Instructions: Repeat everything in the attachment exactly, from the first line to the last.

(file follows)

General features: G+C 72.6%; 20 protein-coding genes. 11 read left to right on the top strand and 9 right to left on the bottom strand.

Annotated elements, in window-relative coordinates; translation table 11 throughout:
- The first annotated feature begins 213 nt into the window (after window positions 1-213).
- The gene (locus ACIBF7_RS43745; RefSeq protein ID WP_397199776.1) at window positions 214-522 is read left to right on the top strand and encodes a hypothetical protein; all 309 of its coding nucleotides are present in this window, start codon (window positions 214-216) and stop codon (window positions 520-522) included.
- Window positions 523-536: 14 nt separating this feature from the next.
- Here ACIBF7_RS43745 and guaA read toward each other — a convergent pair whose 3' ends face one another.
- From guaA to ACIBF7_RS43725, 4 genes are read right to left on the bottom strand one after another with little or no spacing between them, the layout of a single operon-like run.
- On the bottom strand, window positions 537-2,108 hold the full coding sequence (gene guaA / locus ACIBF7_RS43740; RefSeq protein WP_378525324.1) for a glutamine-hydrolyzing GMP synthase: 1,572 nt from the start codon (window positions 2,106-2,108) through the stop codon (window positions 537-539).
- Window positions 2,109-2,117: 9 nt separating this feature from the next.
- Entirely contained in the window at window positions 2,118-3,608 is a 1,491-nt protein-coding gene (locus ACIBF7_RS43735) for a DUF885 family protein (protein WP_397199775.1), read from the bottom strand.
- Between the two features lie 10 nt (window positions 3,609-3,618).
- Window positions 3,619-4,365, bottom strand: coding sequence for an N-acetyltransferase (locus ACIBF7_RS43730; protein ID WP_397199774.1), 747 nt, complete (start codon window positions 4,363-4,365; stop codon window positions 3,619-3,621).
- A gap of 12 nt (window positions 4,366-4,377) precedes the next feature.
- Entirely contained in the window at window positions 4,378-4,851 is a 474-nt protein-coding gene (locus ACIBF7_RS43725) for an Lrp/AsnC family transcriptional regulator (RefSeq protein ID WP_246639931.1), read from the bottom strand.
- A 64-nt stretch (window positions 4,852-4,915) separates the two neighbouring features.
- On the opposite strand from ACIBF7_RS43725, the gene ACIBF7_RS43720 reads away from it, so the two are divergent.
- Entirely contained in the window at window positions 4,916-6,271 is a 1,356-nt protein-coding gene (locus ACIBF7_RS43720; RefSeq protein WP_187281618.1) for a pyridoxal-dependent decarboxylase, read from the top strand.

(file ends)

General features: G+C 72.6%; 20 protein-coding genes. 11 read left to right on the top strand and 9 right to left on the bottom strand.

Annotated elements, in window-relative coordinates; translation table 11 throughout:
- The first annotated feature begins 213 nt into the window (after window positions 1-213).
- The gene (locus ACIBF7_RS43745; RefSeq protein ID WP_397199776.1) at window positions 214-522 is read left to right on the top strand and encodes a hypothetical protein; all 309 of its coding nucleotides are present in this window, start codon (window positions 214-216) and stop codon (window positions 520-522) included.
- Window positions 523-536: 14 nt separating this feature from the next.
- Here ACIBF7_RS43745 and guaA read toward each other — a convergent pair whose 3' ends face one another.
- From guaA to ACIBF7_RS43725, 4 genes are read right to left on the bottom strand one after another with little or no spacing between them, the layout of a single operon-like run.
- On the bottom strand, window positions 537-2,108 hold the full coding sequence (gene guaA / locus ACIBF7_RS43740; RefSeq protein WP_378525324.1) for a glutamine-hydrolyzing GMP synthase: 1,572 nt from the start codon (window positions 2,106-2,108) through the stop codon (window positions 537-539).
- Window positions 2,109-2,117: 9 nt separating this feature from the next.
- Entirely contained in the window at window positions 2,118-3,608 is a 1,491-nt protein-coding gene (locus ACIBF7_RS43735) for a DUF885 family protein (protein WP_397199775.1), read from the bottom strand.
- Between the two features lie 10 nt (window positions 3,609-3,618).
- Window positions 3,619-4,365, bottom strand: coding sequence for an N-acetyltransferase (locus ACIBF7_RS43730; protein ID WP_397199774.1), 747 nt, complete (start codon window positions 4,363-4,365; stop codon window positions 3,619-3,621).
- A gap of 12 nt (window positions 4,366-4,377) precedes the next feature.
- Entirely contained in the window at window positions 4,378-4,851 is a 474-nt protein-coding gene (locus ACIBF7_RS43725) for an Lrp/AsnC family transcriptional regulator (RefSeq protein ID WP_246639931.1), read from the bottom strand.
- A 64-nt stretch (window positions 4,852-4,915) separates the two neighbouring features.
- On the opposite strand from ACIBF7_RS43725, the gene ACIBF7_RS43720 reads away from it, so the two are divergent.
- Entirely contained in the window at window positions 4,916-6,271 is a 1,356-nt protein-coding gene (locus ACIBF7_RS43720; RefSeq protein WP_187281618.1) for a pyridoxal-dependent decarboxylase, read from the top strand.